One of my VisionPath participants asked me to speak about the fear of commitment. “This has been my Achilles heel all my life,” he said.

And I get it; I have often called myself a commitment-phobe. But, I have come to realise that what we call commitment phobia might be hiding something deeper.

Let’s explore.

Flexibility is cool, but it comes with a cost

Do you buy your flight tickets flexible?

Everybody would if the flexible ticket would not cost significantly more.

For some of us, flexibility and peace of mind are worth the extra dollars for the tickets; for others, they are not.

It is the same in life and business. Flexibility is fantastic, but it comes with a cost. We need to make a conscious decision whether we are willing to pay for it or not.

For example, I had avoided committing to hiring a full-time team member for years. This gave me flexibility and a sense of freedom.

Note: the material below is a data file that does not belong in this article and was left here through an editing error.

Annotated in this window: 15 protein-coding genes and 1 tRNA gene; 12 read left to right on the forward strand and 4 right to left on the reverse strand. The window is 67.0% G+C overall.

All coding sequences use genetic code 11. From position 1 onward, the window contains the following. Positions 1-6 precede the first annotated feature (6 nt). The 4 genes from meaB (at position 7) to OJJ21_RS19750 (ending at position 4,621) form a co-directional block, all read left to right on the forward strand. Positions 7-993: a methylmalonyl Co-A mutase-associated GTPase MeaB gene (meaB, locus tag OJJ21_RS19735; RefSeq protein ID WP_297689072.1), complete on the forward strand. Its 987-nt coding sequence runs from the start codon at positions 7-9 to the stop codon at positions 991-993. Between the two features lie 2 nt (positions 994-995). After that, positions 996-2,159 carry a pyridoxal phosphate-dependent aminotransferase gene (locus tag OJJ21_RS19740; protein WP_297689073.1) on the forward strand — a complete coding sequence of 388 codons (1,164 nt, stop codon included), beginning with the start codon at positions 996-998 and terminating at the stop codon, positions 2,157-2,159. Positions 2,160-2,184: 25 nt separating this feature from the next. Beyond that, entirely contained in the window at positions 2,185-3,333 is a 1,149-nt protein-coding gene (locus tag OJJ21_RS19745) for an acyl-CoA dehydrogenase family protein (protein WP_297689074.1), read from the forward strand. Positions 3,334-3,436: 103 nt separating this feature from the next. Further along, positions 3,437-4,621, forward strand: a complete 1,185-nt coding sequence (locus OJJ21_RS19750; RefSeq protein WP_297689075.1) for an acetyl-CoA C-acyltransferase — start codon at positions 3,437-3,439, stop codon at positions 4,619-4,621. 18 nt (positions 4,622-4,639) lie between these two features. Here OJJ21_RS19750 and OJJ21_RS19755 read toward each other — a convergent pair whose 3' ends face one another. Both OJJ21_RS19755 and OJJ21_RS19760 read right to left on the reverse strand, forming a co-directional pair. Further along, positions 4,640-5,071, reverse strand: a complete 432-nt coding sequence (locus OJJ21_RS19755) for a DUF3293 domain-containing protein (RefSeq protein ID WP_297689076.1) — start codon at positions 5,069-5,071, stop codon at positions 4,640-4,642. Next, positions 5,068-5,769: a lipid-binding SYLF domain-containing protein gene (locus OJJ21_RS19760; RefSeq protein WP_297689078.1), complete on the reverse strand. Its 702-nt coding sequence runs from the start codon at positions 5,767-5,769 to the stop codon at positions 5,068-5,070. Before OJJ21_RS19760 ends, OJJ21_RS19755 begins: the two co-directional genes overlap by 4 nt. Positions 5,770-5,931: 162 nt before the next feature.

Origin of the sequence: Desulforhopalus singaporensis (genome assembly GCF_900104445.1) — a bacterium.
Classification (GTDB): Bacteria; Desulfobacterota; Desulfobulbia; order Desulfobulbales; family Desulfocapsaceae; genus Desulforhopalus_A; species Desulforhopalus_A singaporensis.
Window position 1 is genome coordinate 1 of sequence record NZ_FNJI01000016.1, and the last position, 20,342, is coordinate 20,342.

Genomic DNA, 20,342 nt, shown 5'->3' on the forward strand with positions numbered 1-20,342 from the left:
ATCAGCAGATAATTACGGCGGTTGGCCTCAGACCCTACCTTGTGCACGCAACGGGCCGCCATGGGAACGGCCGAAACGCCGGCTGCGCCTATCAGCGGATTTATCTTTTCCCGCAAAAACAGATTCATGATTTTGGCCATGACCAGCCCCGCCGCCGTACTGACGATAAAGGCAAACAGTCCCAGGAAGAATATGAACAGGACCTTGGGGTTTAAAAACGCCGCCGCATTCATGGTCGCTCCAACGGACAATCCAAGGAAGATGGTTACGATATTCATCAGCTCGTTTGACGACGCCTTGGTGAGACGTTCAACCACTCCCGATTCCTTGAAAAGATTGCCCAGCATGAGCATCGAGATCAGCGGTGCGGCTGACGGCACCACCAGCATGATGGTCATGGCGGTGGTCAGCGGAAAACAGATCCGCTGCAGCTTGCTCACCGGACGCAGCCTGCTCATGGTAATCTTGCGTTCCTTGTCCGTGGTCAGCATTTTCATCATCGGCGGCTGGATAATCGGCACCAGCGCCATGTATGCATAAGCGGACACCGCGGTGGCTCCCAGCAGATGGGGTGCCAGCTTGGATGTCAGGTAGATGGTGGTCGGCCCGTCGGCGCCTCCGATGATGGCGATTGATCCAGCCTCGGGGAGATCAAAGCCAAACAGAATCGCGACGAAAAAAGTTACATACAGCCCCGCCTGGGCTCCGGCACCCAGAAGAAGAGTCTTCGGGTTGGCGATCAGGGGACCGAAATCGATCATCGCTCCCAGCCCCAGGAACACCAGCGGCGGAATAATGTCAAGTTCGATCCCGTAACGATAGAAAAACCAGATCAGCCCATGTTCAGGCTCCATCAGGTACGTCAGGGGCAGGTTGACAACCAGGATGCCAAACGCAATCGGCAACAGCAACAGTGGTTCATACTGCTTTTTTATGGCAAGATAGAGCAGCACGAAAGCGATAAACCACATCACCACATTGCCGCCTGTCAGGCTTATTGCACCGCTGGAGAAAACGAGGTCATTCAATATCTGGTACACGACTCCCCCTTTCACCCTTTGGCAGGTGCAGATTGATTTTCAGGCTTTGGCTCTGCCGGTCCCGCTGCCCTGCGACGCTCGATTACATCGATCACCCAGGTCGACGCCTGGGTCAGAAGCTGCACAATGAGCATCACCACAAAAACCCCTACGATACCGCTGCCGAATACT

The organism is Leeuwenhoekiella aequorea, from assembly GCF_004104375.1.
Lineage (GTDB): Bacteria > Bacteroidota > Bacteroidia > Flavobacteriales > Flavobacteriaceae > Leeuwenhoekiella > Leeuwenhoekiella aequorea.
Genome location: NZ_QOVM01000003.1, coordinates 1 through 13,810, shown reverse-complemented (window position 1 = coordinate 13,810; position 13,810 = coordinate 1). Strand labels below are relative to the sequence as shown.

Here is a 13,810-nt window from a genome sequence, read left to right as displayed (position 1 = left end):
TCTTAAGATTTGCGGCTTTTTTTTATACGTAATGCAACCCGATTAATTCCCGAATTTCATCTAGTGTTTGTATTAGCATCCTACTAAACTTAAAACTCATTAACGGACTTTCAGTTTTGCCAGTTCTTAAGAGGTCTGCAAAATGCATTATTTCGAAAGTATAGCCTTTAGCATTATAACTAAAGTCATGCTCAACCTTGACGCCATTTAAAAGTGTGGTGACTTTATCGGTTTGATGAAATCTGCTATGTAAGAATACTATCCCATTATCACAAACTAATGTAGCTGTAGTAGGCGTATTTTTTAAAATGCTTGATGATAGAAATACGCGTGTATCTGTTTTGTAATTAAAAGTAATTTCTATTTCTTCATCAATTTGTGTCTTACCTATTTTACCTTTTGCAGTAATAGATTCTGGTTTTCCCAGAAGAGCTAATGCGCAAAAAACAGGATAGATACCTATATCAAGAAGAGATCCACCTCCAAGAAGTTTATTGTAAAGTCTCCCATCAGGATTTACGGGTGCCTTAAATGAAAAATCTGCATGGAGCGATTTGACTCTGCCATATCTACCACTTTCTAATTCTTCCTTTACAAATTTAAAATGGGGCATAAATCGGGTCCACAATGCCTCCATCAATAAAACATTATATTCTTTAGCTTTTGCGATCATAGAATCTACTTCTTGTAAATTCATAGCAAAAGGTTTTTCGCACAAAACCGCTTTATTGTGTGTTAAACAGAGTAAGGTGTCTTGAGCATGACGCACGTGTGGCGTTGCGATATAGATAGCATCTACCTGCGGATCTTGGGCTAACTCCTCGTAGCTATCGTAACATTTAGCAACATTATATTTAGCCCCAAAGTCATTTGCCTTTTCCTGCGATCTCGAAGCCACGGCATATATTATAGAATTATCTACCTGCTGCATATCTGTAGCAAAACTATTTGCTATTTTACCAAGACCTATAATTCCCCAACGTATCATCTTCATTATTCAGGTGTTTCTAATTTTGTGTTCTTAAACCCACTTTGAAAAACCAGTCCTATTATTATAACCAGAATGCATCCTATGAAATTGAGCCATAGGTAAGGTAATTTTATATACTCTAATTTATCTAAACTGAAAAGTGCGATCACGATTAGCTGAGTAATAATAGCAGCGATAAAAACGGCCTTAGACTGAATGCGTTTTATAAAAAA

I had hourly-rate contractors, and nobody’s livelihood depended exclusively on my business. I could adjust their hours depending on the business needs.

The cost was that my contractors were not fully committed to my business, and their availability was not guaranteed.

This year, I decided that the cost of flexibility surpassed the benefit, so I hired a full-time team member.

This brings me another sense of freedom. The freedom of feeling supported by a well-trained person whose exclusive focus is my business.

To give another example, a friend of mine loved open relationships. Until she got an STD scare and decided the cost of flexibility surpassed the benefit for her.

Sometimes, the cost of flexibility is worth it for us. For example, I have no products that require long-term commitments of my time in my business.

My longest program is VisionPath, and it lasts six weeks.

The cost of this freedom and flexibility is that I do not have predictable revenue all year round. This is a cost I am willing to pay to have a freedom-first business.

Is it fear of commitment or fear of being wrong?

I noticed I have no issue committing when I know something will be supportive.

For example, I would love to secure the support of my coach for another year, which means wiring him a multiple five-figure amount in advance.